It’s golf, not a colonoscopy

“Why are you in such a hurry,” the long-suffering golf pro asked?

“Because I want to get it over with,” I replied.

I play golf like I do many other things: compulsively, desperately, and not very well. I am, I believe, on the threshold of mediocrity, and I’m determined to get better even though I’m well aware that at 72 you don’t really get better at anything.

So, when Chad Curley asked me why I swing so fast, the truth is that I want to have hit the shot because I have so little confidence in my ability to actually hit it. For me, this generally results in what is called a shank, where the ball clanks off the heel of the club, lurches sharply to the right, and often ends up in the woods. This takes the pleasure out of what some call a game.

Perhaps you too have the tendency to want to have done something rather than to actually do it, to check it off on your bucket list instead of enjoying it in the moment – the Zen of living in the now. By being so focused on the result, I think I sometimes miss the pleasure of the process.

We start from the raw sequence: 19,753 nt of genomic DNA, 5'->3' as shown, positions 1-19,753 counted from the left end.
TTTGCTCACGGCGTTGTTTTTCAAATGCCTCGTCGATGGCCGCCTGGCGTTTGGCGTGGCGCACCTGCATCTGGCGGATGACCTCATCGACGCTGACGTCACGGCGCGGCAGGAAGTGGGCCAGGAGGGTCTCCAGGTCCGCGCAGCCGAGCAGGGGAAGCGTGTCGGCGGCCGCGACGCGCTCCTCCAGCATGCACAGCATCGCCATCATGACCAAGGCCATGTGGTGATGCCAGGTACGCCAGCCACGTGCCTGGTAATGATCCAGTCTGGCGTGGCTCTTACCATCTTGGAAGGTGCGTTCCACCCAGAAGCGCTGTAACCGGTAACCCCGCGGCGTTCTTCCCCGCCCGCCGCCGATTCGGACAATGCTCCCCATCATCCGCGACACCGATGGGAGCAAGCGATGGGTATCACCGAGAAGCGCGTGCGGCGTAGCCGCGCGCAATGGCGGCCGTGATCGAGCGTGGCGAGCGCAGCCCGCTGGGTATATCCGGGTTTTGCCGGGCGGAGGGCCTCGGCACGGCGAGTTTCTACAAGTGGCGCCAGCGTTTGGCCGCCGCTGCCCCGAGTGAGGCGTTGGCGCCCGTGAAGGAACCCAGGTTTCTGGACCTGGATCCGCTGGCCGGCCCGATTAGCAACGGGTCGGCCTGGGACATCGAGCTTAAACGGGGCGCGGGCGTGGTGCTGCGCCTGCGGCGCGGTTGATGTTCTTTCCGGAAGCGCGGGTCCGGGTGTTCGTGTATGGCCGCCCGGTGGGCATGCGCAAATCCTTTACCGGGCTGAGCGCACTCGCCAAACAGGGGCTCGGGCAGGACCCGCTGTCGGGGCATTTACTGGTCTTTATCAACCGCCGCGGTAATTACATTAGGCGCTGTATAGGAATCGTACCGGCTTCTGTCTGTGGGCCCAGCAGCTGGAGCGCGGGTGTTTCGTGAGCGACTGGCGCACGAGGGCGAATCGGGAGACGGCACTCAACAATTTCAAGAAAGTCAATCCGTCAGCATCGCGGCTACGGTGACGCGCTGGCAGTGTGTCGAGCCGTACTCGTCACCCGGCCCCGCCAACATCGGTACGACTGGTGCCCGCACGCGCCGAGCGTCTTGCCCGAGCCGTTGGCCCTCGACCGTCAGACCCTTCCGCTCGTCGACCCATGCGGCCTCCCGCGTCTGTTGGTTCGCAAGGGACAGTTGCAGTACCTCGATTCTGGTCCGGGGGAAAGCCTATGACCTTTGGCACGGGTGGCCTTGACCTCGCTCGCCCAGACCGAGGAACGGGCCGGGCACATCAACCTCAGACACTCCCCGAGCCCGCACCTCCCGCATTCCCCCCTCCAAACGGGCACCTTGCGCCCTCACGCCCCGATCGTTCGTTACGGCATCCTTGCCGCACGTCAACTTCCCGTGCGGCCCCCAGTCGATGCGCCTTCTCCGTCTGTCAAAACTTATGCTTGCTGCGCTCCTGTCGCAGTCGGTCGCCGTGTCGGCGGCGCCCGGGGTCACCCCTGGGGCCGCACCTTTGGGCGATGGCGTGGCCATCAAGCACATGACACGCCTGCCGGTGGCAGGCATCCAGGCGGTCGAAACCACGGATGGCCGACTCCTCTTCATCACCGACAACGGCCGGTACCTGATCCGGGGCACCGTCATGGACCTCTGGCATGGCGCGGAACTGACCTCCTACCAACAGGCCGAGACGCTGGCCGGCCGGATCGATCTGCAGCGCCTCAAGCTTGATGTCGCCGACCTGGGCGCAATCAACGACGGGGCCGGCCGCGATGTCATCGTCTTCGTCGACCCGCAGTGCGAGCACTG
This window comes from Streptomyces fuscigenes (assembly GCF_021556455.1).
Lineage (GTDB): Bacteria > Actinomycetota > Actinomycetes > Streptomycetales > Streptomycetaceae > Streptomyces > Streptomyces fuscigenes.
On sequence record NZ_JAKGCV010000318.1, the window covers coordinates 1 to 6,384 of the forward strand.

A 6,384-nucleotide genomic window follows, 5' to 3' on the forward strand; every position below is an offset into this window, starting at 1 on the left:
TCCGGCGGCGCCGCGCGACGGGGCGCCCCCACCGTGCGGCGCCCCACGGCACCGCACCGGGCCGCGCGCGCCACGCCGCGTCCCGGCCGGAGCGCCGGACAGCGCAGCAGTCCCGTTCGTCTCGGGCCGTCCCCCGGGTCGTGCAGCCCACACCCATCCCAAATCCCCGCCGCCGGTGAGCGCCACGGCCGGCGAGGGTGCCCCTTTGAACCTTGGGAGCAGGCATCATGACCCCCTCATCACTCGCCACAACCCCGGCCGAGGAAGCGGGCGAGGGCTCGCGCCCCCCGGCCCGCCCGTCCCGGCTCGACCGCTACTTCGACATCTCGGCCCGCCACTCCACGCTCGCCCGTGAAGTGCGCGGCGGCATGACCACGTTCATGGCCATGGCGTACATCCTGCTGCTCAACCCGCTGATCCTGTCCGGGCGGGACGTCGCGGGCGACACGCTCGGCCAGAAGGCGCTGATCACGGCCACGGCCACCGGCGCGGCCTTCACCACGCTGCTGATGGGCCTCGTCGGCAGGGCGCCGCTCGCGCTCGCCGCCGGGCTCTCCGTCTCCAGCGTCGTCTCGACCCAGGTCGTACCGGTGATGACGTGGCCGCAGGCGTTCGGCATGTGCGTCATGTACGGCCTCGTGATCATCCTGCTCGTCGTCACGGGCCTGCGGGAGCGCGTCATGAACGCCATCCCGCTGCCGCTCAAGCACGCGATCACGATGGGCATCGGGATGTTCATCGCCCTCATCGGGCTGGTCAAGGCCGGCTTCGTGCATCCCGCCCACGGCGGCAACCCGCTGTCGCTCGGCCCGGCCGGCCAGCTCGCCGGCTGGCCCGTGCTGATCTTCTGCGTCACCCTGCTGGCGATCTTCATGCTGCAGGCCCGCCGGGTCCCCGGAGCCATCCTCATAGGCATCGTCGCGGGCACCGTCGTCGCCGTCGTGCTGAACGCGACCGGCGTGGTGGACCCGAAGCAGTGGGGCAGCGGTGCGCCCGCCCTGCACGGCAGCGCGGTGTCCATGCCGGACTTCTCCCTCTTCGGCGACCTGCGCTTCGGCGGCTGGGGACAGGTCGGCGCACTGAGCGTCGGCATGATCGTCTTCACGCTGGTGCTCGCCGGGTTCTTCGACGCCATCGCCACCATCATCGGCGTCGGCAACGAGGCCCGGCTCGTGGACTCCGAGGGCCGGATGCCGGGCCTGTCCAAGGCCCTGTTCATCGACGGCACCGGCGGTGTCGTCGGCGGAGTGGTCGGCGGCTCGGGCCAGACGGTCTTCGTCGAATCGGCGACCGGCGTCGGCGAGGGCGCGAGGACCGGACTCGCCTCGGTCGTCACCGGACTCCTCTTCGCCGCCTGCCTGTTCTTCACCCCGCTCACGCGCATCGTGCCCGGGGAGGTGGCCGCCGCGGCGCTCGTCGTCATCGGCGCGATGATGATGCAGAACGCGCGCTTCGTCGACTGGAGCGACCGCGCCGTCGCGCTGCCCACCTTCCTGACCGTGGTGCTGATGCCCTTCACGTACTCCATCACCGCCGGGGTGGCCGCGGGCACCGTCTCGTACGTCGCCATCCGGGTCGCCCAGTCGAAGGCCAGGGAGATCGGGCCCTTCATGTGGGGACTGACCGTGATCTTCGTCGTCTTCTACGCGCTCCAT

Slow it down, said Chad. Enjoy it.

It is a game after all, I thought, not a colonoscopy. It’s supposed to be fun (even though it often isn’t), something to be enjoyed, not merely endured until it’s over. Sort of like life. You’d think I’d have learned by now.

James G. Blaine

About James G. Blaine

Most of us undervalue what seem our tiny contributions to our communities and the world. As a result, we feel powerless, even victimized. But, like the butterfly effect in science, the lives we lead with our families, in our communities, and at work – all the so-called little things we do – collectively change the world. As I grow older, my ambition grows more modest but not less important: to participate fully and to contribute what I can. That’s my goal with this blog.